The short answer is: Yes. It’s like the other taboos of interracial relationships that everyone thinks about but don’t want to discuss. While folks may swoon over how Black and White people may make pretty babies, one thing that they can’t do is come together to achieve a decent head of hair for those kids. And I’m not referring to the texture but the actual application or lack thereof of styling and maintenance. You know, the real “good hair.”
I’m not saying that all non-black parents of mixed-race children are oblivious to hair maintenance but a large percentage of folks do have trouble. Look, I get it: doing somebody else’s hair, particularly someone of another or ethnicity, is not something most of us think about.
And yes, we do spend a great deal of time in our lives just getting to know our own hair. But when I’m out in the suburbs and see a mixed race child, maybe age six or seven, walking around with dry, brittle wiry hair or when I’m up in the richer part of the city watching a black child being scooted along in one of those older kid strollers by a couple of white parents, my first inclination is that the parents are just lazy or in some dire need of help – especially when the child’s hair has been hacked to the point that any attempts of gender identification are futile. It may not be the most politically correct thing to say but I don’t think we should sweep it under the rug.
(AJC) — When Evelyn Brown-Wilder was growing up in Tuscaloosa, Ala., in the 1950s, life was a matter of warring opposites. Though some of her ancestors were white and her face was pale, the law said she was black. She wrapped both arms around that identity. Her daughter, Sonya Colvin-Boyd, lives in a different world and chooses a different identity. When it came time for Colvin-Boyd to indicate her race on her 2000 U.S. census form, she picked both white and black. “We’re all mixed,” said the Powder Springs resident. Claiming both races puts her in one of the fastest-growing segments of America’s population. It’s a trend that reveals seismic shifts in both outward social and cultural relations and inward notions of individual identity. Across metro Atlanta’s counties, the last decade saw a doubling or tripling of the number of people identifying themselves as being of more than one race, according to the Census Bureau. In Gwinnett County, the number of respondents checking two or more races rose from 12,673 in 2000 to 25,292 in 2010, a 99 percent jump. In Fulton County, the number rose from 11,853 to 20,279, a 71 percent increase. In Henry County, the numbers went up 269 percent.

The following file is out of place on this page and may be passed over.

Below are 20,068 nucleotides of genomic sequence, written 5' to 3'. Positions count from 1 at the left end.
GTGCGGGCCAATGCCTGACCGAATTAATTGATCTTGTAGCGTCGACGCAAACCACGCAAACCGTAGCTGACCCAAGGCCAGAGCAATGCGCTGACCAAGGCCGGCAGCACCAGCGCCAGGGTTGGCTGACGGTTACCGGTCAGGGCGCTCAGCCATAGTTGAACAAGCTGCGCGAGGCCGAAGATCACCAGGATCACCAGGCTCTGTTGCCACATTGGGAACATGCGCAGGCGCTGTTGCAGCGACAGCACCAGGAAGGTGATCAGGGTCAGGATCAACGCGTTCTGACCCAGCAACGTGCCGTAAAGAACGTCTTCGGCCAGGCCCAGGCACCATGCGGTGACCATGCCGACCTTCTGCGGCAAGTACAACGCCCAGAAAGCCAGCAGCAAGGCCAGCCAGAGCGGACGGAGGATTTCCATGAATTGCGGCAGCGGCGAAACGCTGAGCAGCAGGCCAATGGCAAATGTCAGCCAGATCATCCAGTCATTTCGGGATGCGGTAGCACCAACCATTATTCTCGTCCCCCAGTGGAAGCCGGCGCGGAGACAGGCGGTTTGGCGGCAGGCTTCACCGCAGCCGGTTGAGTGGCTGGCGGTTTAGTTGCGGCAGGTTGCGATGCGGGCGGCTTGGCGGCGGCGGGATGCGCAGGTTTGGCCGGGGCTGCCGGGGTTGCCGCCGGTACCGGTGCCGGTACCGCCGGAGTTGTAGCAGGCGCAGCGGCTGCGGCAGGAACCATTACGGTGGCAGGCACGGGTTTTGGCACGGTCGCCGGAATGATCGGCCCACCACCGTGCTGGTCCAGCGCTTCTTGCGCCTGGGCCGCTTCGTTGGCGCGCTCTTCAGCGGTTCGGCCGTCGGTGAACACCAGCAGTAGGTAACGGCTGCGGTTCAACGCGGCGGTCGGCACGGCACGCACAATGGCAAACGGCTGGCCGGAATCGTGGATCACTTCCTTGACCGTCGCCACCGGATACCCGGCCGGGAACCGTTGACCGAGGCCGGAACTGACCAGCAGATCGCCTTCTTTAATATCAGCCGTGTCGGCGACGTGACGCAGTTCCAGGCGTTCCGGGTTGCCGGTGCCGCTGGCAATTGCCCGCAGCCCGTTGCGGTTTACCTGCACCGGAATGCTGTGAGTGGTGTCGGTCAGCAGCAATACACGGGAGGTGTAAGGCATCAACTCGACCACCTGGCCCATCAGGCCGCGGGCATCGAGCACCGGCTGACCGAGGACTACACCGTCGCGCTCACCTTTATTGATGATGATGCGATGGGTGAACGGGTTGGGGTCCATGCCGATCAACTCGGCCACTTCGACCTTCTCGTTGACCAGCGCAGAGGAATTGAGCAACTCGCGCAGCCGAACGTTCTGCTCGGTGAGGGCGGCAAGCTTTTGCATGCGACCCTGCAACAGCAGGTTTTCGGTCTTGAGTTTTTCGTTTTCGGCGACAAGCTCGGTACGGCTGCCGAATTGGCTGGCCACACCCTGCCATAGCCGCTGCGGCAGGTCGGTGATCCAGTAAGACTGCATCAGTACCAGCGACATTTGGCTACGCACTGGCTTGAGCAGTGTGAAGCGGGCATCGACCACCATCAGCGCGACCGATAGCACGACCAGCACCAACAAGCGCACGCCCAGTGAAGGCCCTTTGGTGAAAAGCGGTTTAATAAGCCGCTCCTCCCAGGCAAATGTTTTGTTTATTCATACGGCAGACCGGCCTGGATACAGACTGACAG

Another Obama address, another failed attempt at messaging by the White House communications team. Instead of using his address from the Oval Office to remind us that he displayed true leadership by going against the tide and opposing the Iraq war when everyone else was for it, Obama proudly asserted that he’d made a call to George W. Bush to inform him that the war was over. Obama had the opportunity to be nostalgic, and remind his base that the candidate of 2008 is still alive in the President of 2010, but he didn’t. To the contrary, Obama listened to Republicans who’d been chiding him all week to give at least a modicum of credit to the one man who deserves all the blame – George W. Bush. And since Obama was ill-prepared for a skirmish with the Right, he gave in once more.
The issue is not just that President Obama is unprepared for the present fight that he’s engaged in, but that he’s unprepared for all fights – period. Obama doesn’t use the bully pulpit because he’s not a bully. This is a hard pill for most African Americans to swallow.